TACT’s revival of William Inge’s 1963 play Natural Affection is the first since the Broadway premiere. Though the drama flopped (perhaps partly attributable to the 1962 newspaper strike that killed off the New York Daily Mirror), it proves much sturdier 50 years later than one might expect.
In the lecture collection Stella Adler on America’s Master Playwrights, the renowned acting teacher declares, “Inge loves women for their helplessness, their tenderness, their ability to raise families, their goodness of heart to the people they’re involved with. He’s very much a woman-protective writer.” One virtue of TACT’s production, strongly cast as usual, is that whatever tenderness and helplessness Adler was thinking of during her lecture, Inge has moved on.
In Natural Affection, Inge tackles the hot topics that simmered just before civil rights eruptions took over as No. 1: working women; unmarried couples living together; repressed homosexuality; and disaffected youth, then known as juvenile delinquents. And although the characters talk about Tennessee Williams’s Sweet Bird of Youth for comic effect, the playwright takes a cue from it. Natural Affection has plot elements as lurid as anything in Williams.
Director Jenn Thompson introduces a saxophone playing jazz music periodically to underscore the hothouse atmosphere, where sexual attitudes are more open and casual than the repressed yearnings in Inge's Pulitzer Prize–winning Picnic. Kathryn Erbe’s level-headed Sue Barker, the female protagonist, lives unmarried with Bernie Slovenk, a car salesman (Alec Beard). She’s a successful buyer of women’s lingerie at a department story, but Bernie is having a tough time at his job selling cars, and he chafes at Sue’s income, which is greater than his. Though she longs for marriage, he balks at any union until he can be the breadwinner.
The urban setting, Chicago, is also unusual for Inge. Sue and Bernie live in a comfortable, modern and slightly tacky apartment building (designed by John McDermott with stripes on the hallway walls that suggest a prison). The equilibrium is upset when Sue’s son Donnie (Chris Bert), born out of wedlock, is scheduled to visit for Christmas. When she had Donnie at 18, Sue placed him in an orphanage. When she got him out, he fell in with the wrong crowd. After stealing a car and beating a woman, he was sentenced to reform school. Now Sue wants to give him a taste of family love during his Christmas visit, but she doesn’t realize that Donnie has permission to stay out on parole if she’ll agree to look after him during the last year of his sentence.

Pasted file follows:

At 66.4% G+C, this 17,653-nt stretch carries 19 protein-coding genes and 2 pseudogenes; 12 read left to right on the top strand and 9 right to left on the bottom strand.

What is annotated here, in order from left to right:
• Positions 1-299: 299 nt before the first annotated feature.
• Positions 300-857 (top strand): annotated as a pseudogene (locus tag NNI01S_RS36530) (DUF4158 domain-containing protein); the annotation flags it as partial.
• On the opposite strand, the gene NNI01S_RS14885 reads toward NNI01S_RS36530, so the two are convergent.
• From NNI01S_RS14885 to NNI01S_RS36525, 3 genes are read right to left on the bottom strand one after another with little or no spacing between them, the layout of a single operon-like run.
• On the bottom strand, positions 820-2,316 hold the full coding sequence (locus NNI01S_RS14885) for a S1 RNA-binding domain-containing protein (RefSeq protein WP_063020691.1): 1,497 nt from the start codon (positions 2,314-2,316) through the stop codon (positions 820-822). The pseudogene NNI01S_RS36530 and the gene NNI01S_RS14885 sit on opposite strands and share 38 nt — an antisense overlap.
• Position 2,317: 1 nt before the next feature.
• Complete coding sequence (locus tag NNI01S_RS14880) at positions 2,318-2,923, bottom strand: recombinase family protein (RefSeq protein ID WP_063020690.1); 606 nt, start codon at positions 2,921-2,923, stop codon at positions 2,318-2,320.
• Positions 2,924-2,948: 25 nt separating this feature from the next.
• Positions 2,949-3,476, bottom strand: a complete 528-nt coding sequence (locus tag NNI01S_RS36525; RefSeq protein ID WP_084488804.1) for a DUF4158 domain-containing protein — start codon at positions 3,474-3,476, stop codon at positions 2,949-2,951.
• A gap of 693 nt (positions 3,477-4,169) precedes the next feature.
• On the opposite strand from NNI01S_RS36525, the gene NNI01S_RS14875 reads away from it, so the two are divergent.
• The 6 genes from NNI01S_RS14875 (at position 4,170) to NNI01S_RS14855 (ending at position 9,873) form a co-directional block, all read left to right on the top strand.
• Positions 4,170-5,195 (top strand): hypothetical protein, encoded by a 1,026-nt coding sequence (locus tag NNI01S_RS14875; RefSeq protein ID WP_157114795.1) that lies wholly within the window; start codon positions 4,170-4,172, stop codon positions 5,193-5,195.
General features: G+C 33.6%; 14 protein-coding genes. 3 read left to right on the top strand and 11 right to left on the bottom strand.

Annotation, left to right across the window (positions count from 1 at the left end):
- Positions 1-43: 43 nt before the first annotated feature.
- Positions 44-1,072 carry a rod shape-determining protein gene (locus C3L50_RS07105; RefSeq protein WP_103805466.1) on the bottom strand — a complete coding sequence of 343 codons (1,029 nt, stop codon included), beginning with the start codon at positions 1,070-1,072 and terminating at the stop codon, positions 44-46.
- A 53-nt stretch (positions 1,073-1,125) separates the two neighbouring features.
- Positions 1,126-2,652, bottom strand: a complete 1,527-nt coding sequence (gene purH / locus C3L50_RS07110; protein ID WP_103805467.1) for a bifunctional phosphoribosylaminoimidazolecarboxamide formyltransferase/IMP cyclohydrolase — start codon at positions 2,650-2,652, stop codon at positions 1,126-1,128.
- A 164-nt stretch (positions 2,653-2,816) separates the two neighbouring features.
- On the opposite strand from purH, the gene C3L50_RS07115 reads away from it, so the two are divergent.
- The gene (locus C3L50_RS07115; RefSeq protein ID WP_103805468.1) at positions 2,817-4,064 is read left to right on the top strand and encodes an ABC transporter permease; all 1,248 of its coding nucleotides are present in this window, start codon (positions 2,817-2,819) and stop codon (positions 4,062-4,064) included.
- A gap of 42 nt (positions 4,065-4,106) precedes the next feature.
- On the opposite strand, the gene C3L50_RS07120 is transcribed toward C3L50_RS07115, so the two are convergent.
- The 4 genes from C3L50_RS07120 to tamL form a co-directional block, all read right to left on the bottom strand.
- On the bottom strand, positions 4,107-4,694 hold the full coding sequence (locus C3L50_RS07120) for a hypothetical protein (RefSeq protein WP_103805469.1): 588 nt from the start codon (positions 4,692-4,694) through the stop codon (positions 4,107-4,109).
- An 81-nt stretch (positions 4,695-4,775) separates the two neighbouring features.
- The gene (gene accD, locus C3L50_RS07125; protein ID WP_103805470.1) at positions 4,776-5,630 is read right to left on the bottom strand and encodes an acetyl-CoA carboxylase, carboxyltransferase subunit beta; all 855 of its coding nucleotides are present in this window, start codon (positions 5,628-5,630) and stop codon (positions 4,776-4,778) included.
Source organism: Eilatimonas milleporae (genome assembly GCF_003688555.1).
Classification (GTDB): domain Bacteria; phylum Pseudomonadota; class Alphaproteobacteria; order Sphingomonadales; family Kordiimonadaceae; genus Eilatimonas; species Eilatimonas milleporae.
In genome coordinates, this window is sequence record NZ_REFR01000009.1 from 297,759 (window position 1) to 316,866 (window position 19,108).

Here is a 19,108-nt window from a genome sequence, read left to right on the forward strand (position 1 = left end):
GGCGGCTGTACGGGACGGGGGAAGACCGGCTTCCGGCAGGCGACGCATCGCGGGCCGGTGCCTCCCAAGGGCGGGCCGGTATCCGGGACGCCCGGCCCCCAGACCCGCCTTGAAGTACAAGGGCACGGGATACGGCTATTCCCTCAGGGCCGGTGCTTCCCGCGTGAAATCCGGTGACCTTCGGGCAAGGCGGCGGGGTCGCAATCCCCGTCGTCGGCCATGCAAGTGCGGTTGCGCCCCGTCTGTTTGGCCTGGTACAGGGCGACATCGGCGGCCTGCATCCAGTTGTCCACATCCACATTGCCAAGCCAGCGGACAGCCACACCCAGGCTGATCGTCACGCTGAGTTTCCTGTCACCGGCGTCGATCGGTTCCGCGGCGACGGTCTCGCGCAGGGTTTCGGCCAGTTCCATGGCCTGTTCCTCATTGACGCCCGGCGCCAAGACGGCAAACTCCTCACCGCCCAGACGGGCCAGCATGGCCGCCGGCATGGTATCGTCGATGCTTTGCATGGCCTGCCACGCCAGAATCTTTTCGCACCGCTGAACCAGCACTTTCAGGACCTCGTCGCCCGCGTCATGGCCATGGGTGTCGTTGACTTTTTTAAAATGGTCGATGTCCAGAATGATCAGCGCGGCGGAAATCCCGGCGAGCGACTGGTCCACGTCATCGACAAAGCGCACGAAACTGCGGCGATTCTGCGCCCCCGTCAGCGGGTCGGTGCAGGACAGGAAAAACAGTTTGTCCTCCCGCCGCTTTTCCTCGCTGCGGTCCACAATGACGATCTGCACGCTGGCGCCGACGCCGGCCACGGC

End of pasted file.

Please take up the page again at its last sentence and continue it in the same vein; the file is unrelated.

Two neighbors, Vince and Claire Brinkman, complicate the relationships: Bernie has had a few flings with would-be model Claire (a ravishing, petulant Victoria Mack); Vince (John Pankow) cannot satisfy her sexually and is a heavy drinker. Inge suggests also that Vince may be a repressed homosexual with a yen for Bernie. Beard as Bernie does a nice job of finding affection and disillusion in the character, chafing at the failure of his ambitions, struggling to be faithful to Sue and finding himself at sea. To Inge’s credit, neither Bernie nor Sue is perfect, and Erbe balances Sue’s guilt and confidence, and her obligations to lover and son — until Inge introduces a character revelation that’s hard to swallow.
By that time, though, the play has veered into overheated melodrama. One can almost feel the story go off the rails when Vince goes on a drunken tirade against everything modern: television, movies, abstract paintings and brutalist buildings. Pankow does the bravura moment full justice, but it sounds as if it’s the author’s philippic, and the play's last act, with twists and violence, moves into potboiler territory. (Inge’s title is double-edged because “natural” can mean something good and appropriate, or, in describing a child like Donnie, illegitimate; the opposite meanings apply to different relationships in the play.)
Thompson's direction is mostly solid, although an early, brief scene with Donnie and Gil, a fellow inmate on leave, doesn't work. Gil should be a menacing presence, but Tobi Aremu is too well-scrubbed and casual; only the subject matter — Gil’s sounding out Donnie about whether he could kill people — suggests he’s dangerous. Thompson interpolates a moment when the fleeing Gil grabs a knickknack and pockets it, but the petty theft is almost laughable as a marker of criminality. (And, unfortunately, the move primes an audience for someone to comment on the missing item, but it doesn’t happen.) Nonetheless, her production demonstrates that this unfamiliar Inge play has much more food for thought than the term “flop” would suggest.